The XBIZ Weekly Retail Round-Up

Tod Hunter

East Hartford Residents Fight Planned Strip Club

EAST HARTFORD, Conn. — East Hartford residents and the city are fighting a proposal to turn a former Elks lodge into an upscale strip club. The building is zoned for industrial use, next to a storage facility and across the street from several single-family homes in a mostly-commercial neighborhood.

An East Hartford resident said she and her husband live across the street from the site.

"I'm kind of scared of what kind of people will go there," she said. "And it's just going to bring more traffic. And I'm not sure if they're going to have music or if it's going to be loud."

A town statute says that adult-oriented businesses cannot be opened near homes and schools, but the company planning to open the club disagrees and is taking the town to court, claiming it has a constitutional right to open there.

"Constitutionally, you have to have an area of town where that would be allowed, and under our zoning rules, there are a couple of sections where it is allowed," East Hartford mayor Melody Currey said.

Currey said she is confident the town's zoning regulations will stand up in court.

Reporters were not able to reach representatives of the company for comment.

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Elyia Adult Entertainment Ordinance Postponed by Club Lawsuit

ELYRIA Ohio — The city has postponed putting into effect a law that requires adult-oriented businesses to obtain a license while it deals with a lawsuit filed by a club featuring bikini-clad dancers.

The law was passed by the City Council in 2007 and was set to take effect Jan. 1, but the city is delaying enforcement because of the lawsuit challenging the constitutionality of the ordinance.

Bugsy’s Speakeasy, the club pursuing the suit, claims that the law blocks the right to free expression by the club and dancers and that it is unfair to force Bugsy’s — which has been in business for about 20 years — to seek a business license that could be denied, forcing the business to close during an appeal.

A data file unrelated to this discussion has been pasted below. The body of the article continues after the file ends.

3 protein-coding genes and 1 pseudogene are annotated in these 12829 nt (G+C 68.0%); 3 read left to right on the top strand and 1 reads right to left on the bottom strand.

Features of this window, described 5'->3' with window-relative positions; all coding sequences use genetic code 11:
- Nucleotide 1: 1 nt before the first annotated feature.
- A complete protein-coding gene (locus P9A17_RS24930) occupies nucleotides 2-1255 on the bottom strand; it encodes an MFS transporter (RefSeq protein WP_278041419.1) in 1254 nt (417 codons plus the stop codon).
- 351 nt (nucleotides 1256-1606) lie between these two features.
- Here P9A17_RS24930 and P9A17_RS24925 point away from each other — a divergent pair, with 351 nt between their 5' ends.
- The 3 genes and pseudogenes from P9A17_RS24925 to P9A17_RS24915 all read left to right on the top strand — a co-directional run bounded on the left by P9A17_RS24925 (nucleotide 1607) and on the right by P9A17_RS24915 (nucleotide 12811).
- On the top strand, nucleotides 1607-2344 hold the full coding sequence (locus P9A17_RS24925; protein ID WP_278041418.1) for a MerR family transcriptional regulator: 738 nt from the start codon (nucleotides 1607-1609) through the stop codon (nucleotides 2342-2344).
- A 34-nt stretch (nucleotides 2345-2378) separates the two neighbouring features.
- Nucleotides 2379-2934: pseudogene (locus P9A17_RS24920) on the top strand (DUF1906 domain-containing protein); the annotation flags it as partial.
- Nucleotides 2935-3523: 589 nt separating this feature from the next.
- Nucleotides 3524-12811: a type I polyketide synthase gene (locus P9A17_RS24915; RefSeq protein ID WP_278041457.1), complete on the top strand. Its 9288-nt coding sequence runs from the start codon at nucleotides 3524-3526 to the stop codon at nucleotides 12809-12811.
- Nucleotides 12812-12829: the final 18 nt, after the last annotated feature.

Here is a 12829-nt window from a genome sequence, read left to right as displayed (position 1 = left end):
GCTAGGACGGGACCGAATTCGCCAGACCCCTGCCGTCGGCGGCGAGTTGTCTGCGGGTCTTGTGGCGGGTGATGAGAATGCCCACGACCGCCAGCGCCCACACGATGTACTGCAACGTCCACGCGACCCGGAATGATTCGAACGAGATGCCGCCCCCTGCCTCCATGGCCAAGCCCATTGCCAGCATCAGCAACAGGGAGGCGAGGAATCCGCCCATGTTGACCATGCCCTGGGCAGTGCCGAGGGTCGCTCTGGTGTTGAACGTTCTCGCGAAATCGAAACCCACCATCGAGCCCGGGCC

The law was proposed to keep those with a criminal history of drugs and prostitution away from adult-oriented businesses, and would have given the Elyria police chief the power to conduct criminal background checks on club owners and employees.

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New Lap Dance Salon Upsetting Neighbors

ALBANY, Ore. — Pussycats Private Adult Entertainment, which opened Jan. 2 in Albany, has neighboring owners upset and city officials perplexed as to its legality. Gemini, 20, the shop’s manager, told reporters that for $60 — $30 for the shop and a minimum $30 tip for the entertainer — a customer can purchase a half-hour lap dance.

There is room in the shop for only one show at a time.

Gemini said she has been employed in this type of business for about 18 months, previously in the Portland, Ore., area.

“It’s classier than stripping,” she said. “The clientele act more like gentlemen. They’re not just interested in seeing 36-24-36. They want a connection. Some just want someone to talk to.”

The owners of PermaGrafix Tattoos, located nearby, are not pleased.

“I’m embarrassed that our customers — who include teachers and nurses — will have to see that shop,” one of the owners said said. “I’m worried about the kinds of people who will hang out around there.”

The Oregon Supreme Court has ruled that nude dancing is protected as freedom of expression under the Oregon constitution.

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Off-Duty Sheriff Deputy Shoots Alleged Adult Store Robber

MEMPHIS, Tenn. — A man who was allegedly attempting to rob an adult bookstore in East Memphis on Dec. 29 was shot and critically wounded by an off-duty sheriff’s deputy who was in the store.

The suspect, who has not been identified, entered the Fantasy Warehouse of Memphis at about 10 a.m. armed with a handgun, approached the clerk and indicated that he was going to rob the store, according to a Memphis police spokesman.

Gary Gadd, 44, an off-duty Shelby County sheriff’s deputy who was shopping in the store, identified himself to the suspect, who shot at Gadd but missed. Gadd returned fire, hitting the suspect.

None of the other patrons or the clerk was injured.

Police arrived at about 10:20 a.m., and the suspect, in critical condition, was taken to a Memphis hospital.

Sheriff’s spokesman Steve Shular said Gadd did not violate any department policies by shopping at the bookstore.

“He’s of age and chose to come here to shop,” he said. “During the course of time that he was in the store, he recognized a very dangerous situation and took action.”

Gadd, who has been with the sheriff’s office since 1989, has been administratively relieved of duty with pay pending an investigation of the shooting.

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